Don't whisper that one too loud, Trab, he doesn't need any ideas along those lines. :icon_geek::icon13:

Seriously, all that's really happened is that we've replaced the experienced crooks with a new bunch that the Washington lobbbists will begin to corrupt within days. With a bit of luck though, this bunch might act as a check on the over-reaching of that fool in the white house. All we can reasonably hope is that they'll keep their corruption within reasonable bounds until after they are sworn into office!

It would be fair to say I don't have high expectations.

And that's pretty sad, really.

Rick

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You know, there is one interesting thought I just had (my one and only): They (the big unknown they) should multiply the wages of politicians by the percentage of voter turnout. As people become more disenchanted with politicians, they get paid less. As people get more enchanted and vote, they get paid more. There's probably some inherent flaw in this, but I'm too tired to think of it right now, not to mention that I've already had my one and only interesting thought.

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"I'm as mad as hell, and I'm not going to take it any more." -- Howard Beal

"Network" -starring Peter Finch as Howard Beale. A great movie that should inspire us all.

Peter was given a posthumous Academy Award for his performance.

He also was given a British Academy Award in 1960 for his very sympathetic and wonderful performance of of Oscar Wilde in the film, "The Man With The Green Carnation" aka "The Trials of Oscar Wilde".

Although adopted by Australians as one of their own, and appeared in many Australian films Peter Finch was in fact born in the United Kingdom.

WBMS, I have only just crawled out of bed and I don't know how to interpret your quote from Network in relation to my message. :icon_geek:

Hope I haven't upset you. :icon13:

I am having a dense moment.

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I was wondering if anyone caught the irony in the title of this thread.

"Morning in America" is the common name of an effective political campaign television commercial formally titled "Prouder, Stronger, Better" and featuring the opening line "It's morning again in America." The ad was part of the 1984 U.S. presidential campaign of Republican Party candidate Ronald Reagan.

-Wikipedia Entry

I have heard it said that no revolution is complete until you shoot the revolutionaries.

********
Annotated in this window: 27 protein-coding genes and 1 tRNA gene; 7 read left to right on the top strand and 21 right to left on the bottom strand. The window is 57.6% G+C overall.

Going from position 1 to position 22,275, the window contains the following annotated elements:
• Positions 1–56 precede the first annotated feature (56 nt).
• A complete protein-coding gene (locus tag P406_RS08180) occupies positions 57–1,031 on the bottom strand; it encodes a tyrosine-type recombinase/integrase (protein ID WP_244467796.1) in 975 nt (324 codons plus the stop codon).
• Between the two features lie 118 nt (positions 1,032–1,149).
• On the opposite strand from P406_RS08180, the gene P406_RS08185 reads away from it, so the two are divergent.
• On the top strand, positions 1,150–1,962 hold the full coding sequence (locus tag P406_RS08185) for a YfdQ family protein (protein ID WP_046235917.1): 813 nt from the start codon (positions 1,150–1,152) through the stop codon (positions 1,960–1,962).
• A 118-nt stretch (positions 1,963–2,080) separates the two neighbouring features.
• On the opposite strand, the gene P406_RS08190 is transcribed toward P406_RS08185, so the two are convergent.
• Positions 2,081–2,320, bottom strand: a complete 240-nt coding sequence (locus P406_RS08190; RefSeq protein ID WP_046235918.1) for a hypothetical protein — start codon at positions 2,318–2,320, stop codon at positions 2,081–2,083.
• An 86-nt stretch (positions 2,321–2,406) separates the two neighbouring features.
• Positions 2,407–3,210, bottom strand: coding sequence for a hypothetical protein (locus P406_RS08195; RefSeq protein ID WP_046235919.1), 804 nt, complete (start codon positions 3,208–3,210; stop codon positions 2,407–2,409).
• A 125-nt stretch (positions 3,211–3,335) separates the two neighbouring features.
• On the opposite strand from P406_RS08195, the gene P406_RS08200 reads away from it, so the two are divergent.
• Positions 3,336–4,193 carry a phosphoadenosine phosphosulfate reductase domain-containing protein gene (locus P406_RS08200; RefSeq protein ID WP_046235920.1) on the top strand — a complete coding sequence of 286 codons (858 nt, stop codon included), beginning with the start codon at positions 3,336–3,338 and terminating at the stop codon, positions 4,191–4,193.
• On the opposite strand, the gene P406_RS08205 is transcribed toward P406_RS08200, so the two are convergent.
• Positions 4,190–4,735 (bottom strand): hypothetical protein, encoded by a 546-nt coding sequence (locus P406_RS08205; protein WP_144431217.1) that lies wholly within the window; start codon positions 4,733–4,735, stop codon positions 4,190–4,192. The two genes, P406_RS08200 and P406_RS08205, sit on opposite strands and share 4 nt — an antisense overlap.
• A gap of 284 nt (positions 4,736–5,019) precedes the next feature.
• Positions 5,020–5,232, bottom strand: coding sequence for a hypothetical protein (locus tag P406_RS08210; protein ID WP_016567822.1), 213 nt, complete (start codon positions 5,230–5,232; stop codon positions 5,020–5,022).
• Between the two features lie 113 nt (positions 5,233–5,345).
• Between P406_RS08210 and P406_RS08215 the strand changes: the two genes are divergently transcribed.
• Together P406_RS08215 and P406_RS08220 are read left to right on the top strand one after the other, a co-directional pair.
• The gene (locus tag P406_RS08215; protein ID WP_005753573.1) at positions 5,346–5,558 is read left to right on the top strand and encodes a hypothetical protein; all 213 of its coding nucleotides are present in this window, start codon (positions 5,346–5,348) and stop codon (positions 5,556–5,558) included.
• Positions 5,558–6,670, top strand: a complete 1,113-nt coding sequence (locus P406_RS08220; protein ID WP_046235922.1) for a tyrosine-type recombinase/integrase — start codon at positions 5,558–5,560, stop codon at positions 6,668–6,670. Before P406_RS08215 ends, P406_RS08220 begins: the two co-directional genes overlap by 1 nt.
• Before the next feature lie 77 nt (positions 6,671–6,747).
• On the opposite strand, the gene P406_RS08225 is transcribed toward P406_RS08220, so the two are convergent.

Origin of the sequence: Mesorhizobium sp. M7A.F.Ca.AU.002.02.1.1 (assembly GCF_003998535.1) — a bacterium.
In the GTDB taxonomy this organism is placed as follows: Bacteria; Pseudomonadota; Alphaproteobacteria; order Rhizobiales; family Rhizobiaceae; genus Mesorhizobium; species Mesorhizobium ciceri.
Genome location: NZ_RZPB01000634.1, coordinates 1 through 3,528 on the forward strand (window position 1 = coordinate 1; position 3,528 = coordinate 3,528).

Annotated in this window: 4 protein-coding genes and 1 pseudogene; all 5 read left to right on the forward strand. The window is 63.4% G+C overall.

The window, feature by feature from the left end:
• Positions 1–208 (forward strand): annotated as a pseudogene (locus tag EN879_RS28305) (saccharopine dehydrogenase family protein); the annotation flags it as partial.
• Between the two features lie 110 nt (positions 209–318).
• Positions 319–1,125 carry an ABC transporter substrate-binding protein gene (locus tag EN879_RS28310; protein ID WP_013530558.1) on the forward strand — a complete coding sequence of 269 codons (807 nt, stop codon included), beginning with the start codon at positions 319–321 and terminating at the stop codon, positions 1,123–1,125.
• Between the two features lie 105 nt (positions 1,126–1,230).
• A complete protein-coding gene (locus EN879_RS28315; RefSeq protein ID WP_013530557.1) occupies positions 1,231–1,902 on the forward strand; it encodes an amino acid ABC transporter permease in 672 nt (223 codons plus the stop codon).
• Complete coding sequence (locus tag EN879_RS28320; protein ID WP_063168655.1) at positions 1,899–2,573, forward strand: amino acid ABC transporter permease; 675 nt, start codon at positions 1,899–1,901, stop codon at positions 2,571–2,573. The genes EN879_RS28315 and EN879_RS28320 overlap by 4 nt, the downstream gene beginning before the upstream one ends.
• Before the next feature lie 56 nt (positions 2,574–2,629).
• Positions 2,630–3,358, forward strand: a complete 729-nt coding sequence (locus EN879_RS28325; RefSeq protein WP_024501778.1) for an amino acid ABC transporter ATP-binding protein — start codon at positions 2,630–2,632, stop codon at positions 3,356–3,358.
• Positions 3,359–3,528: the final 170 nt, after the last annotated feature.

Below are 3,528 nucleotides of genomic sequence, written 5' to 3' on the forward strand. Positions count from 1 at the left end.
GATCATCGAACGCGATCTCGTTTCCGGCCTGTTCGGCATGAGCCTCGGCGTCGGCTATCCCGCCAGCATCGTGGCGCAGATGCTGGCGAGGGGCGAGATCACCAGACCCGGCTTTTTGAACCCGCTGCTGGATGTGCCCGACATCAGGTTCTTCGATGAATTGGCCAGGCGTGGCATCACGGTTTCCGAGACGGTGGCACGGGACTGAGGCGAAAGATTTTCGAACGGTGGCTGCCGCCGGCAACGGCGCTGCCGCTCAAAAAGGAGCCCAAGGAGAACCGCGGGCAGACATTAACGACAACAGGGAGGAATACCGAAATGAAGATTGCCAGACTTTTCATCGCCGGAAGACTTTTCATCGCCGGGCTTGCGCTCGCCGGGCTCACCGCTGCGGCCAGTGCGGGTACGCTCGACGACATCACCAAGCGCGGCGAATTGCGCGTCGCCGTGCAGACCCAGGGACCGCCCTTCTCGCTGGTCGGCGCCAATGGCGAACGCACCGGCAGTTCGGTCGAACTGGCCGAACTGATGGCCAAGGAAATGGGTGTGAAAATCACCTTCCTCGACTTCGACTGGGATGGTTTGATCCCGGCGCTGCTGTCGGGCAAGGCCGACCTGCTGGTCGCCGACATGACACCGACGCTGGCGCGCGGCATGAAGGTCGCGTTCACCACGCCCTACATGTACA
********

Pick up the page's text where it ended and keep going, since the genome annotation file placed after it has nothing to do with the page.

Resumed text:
:unsure::unsure::unsure:

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Jamessavik wrote:

I was wondering if anyone caught the irony in the title of this thread.

I appreciate the irony James, but I didn't know about it.

I took the meaning of the title as,

"Sunlight has dawned this morning on America, after it having been in the dark of dreaded night for so long."

The implication being one of hope with the dawn of a new day as a result of the election.

Still perhaps I am reading things into it.

Back in the early 1970s our left Left wing party in Australia was elected on the Slogan "It's Time".

Some years later the Right wing used the slogan "Time's Up" to gain office.

Some politicians seem to think the people are revolting all the time.

Some of the people think the politicians are revolting.

The media seems to be out to prove them both right. :unsure:

I have heard it said that no revolution is complete until you shoot the revolutionaries.

I'm should think that the anarchists would agree with that.

:unsure:

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Note that the election wasn't 100% positive. There were still a number of anti-equal-rights bills passed in several states, including several against gay marriage. But there were also a few anti-gay marriage bills that were defeated.

Also, several major democrats that were elected characterize themselves as "conservative democrats," whatever that is. They aren't necessarily for equal rights for gay people, nor are they pro free speech, pro stem-cell research, and a number of other liberal "hot button" topics.

It was a victory overall, in terms of the U.S. people making their opinions about the Iraq war known, but the war ain't over with yet. (And that counts both the actual Iraqi war, as well as the war for gay rights.)